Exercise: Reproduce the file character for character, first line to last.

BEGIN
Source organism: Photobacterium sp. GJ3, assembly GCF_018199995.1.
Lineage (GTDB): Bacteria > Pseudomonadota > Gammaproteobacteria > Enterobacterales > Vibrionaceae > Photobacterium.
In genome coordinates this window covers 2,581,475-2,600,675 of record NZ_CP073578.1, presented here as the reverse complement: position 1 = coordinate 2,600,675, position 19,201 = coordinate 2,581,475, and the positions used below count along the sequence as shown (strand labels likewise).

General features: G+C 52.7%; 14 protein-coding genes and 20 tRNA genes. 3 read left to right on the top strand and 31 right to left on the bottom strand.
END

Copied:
Source organism: Photobacterium sp. GJ3, assembly GCF_018199995.1.
Lineage (GTDB): Bacteria > Pseudomonadota > Gammaproteobacteria > Enterobacterales > Vibrionaceae > Photobacterium.
In genome coordinates this window covers 2,581,475-2,600,675 of record NZ_CP073578.1, presented here as the reverse complement: position 1 = coordinate 2,600,675, position 19,201 = coordinate 2,581,475, and the positions used below count along the sequence as shown (strand labels likewise).

General features: G+C 52.7%; 14 protein-coding genes and 20 tRNA genes. 3 read left to right on the top strand and 31 right to left on the bottom strand.